And with one last cafeteria dance party, Greendale has once again been saved, and Community has almost reached its ultimate goal of six seasons and a movie.
But the group’s hard-earned victory felt somewhat hollow, and the fifth season was brought to a close in a particularly lackluster way. Despite last week’s episode, “Basic Story” setting up a slightly different, more interesting take on the idea of the study group contemplating moving on and growing up, the finale threw all of those developments out the window for what turned out to be their most formulaic adventure yet. In fact, lackluster the best way to sum up season five as a whole, which got off to a great start, but seemed to fall flat after losing Troy and Pierce.
Since “Basic Sandwich” brings to a close a season surrounded by controversy and media attention, it seems only fair to look back on all of the episodes to see what worked, what didn’t and what we think Community can improve in the event that get the season we’ve been waiting for.
Worked: Duncan and Hickey The loss of Troy and Pierce left the study group somewhat off-balance, but Duncan and Hickey were the ideal replacements for two of the gang’s most important members. Like Donald Glover, John Oliver has the ability to deliver almost every punch line perfectly, and so he’s given this season some of its best and weirdest jokes. Jonathan Banks has also made a great addition to the group, giving their adventures some edge and playing the “grumpy older man” role with hilarious results. We’re not sure if they’ll be back next year, as both are committed to other series, but we sincerely hope they are. After all, we still need to find out how Hickey’s gay son’s wedding went.
Didn’t Work: The Finale The fifth season kicked off with “Repilot,” which allowed the show to start over again from a fresh, new perspective, which is why it makes no sense for the show to end on another push of the reset button. What’s the point of setting up interesting storylines or putting the characters through major changes of everything’s going to be wiped away at the end of the season with some Dave Matthews Band? The whole point of this season was to rebuild the show after the “gas leak,” and so ending up at the same place we started essentially renders everything that happened this year pointless.
Worked: Abed Abed was by far the MVP of Season 5, and his combination of meta commentary and heart gave the show some much-needed life this year. Between his heartbreaking goodbye to Troy and his long, rambling monologue about Britta and Jeff’s spinoff in “Basic Sandwich,” Abed continues to be one of the show’s strengths, and he has truly become the heart and soul of Community. Plus, he does the best Nicolas Cage impression we’ve ever set eyes on.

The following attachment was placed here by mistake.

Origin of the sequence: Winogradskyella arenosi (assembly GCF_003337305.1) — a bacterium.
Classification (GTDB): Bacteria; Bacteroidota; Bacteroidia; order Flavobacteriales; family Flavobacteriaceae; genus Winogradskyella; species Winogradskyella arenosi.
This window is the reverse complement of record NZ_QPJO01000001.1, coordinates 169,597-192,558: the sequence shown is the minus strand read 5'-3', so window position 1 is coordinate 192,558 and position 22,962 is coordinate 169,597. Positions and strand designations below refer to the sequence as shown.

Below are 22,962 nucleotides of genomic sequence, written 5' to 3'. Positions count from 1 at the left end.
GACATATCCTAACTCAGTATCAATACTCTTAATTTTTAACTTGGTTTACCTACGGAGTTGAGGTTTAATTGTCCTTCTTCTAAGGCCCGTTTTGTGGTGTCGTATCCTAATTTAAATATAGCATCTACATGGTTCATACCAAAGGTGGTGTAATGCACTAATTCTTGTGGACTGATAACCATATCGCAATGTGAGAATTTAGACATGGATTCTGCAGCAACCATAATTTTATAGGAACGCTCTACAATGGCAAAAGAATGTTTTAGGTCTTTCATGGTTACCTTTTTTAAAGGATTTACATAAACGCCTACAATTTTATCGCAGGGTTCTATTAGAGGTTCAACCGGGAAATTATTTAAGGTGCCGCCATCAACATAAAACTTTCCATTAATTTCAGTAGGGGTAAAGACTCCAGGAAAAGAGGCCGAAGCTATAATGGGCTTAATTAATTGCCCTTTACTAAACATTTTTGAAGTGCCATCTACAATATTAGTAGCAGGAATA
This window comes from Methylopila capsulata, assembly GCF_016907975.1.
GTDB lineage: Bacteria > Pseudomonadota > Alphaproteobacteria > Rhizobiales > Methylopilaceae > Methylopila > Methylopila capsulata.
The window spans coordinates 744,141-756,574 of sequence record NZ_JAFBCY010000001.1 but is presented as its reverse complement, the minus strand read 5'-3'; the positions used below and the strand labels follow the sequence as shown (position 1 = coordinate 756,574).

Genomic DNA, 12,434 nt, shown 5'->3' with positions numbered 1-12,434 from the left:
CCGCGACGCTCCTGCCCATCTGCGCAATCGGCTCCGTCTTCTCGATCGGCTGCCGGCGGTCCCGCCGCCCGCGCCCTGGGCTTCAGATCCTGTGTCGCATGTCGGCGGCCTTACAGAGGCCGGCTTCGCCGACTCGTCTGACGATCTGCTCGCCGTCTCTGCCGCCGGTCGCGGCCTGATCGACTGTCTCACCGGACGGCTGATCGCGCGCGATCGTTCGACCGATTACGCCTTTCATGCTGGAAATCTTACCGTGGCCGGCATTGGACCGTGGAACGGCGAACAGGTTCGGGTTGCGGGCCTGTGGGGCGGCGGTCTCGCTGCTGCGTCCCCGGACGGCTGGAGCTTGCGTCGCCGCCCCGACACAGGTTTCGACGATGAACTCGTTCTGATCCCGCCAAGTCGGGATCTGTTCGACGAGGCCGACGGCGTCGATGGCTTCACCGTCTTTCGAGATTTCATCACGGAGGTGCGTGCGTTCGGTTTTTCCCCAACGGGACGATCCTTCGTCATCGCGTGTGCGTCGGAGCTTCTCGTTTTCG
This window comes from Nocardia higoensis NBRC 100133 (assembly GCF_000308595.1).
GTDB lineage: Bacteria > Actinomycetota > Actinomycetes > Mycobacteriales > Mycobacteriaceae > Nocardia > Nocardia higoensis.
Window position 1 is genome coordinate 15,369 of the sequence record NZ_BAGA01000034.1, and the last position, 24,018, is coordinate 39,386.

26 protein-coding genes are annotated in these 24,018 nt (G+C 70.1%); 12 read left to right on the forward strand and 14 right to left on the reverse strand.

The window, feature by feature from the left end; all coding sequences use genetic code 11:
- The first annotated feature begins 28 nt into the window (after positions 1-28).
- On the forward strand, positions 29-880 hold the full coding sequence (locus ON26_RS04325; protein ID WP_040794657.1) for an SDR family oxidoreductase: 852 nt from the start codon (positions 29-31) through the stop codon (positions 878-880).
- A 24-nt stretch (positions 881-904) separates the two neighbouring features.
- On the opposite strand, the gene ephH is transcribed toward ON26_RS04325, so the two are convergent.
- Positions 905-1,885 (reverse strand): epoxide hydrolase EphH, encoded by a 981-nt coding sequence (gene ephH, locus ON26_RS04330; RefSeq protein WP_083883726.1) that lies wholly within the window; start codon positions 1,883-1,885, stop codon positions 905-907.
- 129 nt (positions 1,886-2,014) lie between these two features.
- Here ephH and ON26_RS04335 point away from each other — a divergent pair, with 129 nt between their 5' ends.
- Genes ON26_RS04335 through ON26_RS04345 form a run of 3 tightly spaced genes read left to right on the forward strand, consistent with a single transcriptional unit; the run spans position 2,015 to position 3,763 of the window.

Didn’t Work: Lack of Shirley Her relationships with the other members of the study group have given the show some of its best episodes and most iconic moments, but the fifth season of Community saw Shirley shunted to the side in favor of the other characters. She never once received a story line of her own, and all of the things we’ve learned about her over the years – her devotion to her family, her dedication to her business, her secret foosball past – were touched upon at all this year. It’s not enough to simply reference her lack of screen time. You need to actually give her some more attention in order for it to work.
Worked: Higher Stakes This year’s highlights came whenever the characters dealt with big issues: the loss of two of their own, the threat of mortality, life turning out differently than they expected, and having to leave behind their safety net. These stories provided the funniest moments and the cleverest parodies and gave the fifth season some much needed weight. We’re hoping the writers will bring keep exploring bigger issues in the sixth season, as everything gets a little more serious now that the study group understand what failure in the real world feels like.
Didn’t Work: Jeff/Annie/Britta Look, we don’t care if he dates Britta, Annie, both or neither, but the show needs to either follow through with this plot or let it go completely. We can’t suffer through any more of Jeff and Annie pining over each other, and while we love Britta and Jeff’s bickering, their fake-out attempts at a relationship are losing their charm. Pick a direction and stick with it, and please, spare us all any more will-they-or-won’t-they-is-this-a-love-triangle-or-are-they-all-just-friends nonsense.
Only Kind of Worked: Season 4 Bashing We get it: Dan Harmon hates Season 4. It’s understandable. But while we loved the small references to the issues everyone had with those episodes, much of this season felt like Harmon was just attempting to prove how much better he is at running Community than everyone else. The parody episodes felt less like homages than an opportunity to showcase how much better his references were, and many of the characters’ plots felt like a deliberate attempt to undo everything the show runners of season four came up with. Now that we’ve all made peace with the past, how about we just look forward for season six, and allow everyone to just move on. (We're still on board with the gas leak idea, though.)